Cats do have facial expressions, but you probably can’t read them

10 December 2019

A paper published in the latest issue of UFAW’s Journal Animal Welfare covers a recent study on cat facial expressions carried out by scientists at the University of Guelph in Ontario.  

 “Cats are telling us things with their faces, and if you’re really skilled, you can spot this” said author Georgia Mason, a behavioural biologist at the University of Guelph. “Some people can do it — that means there’s something there: cats are expressive. So cats may be hard to read, but that doesn't mean they're not expressing how they feel” she said.

Cats have a reputation for being “inscrutable,” the researchers say, and their results mostly back up this notion. More than 6,000 study participants in 85 countries, the vast majority of them cat owners, watched brief cat videos and then judged the animals’ moods. The average score was just under 60% correct, however, 13% of participants did quite well, scoring 75% or above (above chance) in their own tests. The researchers dubbed these achievers “cat whisperers” — and said their results are important.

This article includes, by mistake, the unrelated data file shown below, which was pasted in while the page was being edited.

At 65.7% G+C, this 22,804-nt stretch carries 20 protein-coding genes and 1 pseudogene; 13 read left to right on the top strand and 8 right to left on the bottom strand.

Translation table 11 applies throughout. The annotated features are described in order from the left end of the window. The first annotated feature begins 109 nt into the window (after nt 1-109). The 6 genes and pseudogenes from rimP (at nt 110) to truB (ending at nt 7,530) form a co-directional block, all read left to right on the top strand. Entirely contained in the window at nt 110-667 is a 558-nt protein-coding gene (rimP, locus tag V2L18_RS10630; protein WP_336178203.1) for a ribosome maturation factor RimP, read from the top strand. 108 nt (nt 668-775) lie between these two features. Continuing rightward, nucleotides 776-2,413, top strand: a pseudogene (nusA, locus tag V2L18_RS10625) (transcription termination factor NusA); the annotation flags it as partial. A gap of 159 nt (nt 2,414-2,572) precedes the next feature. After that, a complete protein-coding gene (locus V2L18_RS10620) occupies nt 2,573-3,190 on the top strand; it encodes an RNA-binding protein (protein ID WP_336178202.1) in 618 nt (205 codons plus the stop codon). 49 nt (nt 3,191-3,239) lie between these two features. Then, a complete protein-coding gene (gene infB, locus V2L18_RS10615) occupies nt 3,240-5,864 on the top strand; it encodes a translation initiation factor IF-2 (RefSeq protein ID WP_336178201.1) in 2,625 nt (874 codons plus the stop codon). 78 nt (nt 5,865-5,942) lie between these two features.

Mason and her colleagues say the results are valuable because people tend to be less bonded to cats than to dogs and treat them more casually. Evidence that cats make expressions that some people can detect could lead to tools that help pet owners and veterinary staff understand cats better, she said.

Scientists have long known that humans greatly depend on smiles, eyebrow raises, furrowed brows and other facial movements to judge how other people feel. Since a 2010 study on the grimace-like faces mice make when in pain, researchers have grown increasingly interested in understanding animal expressions. 

Information on the paper in the November edition of Animal Welfare can be found here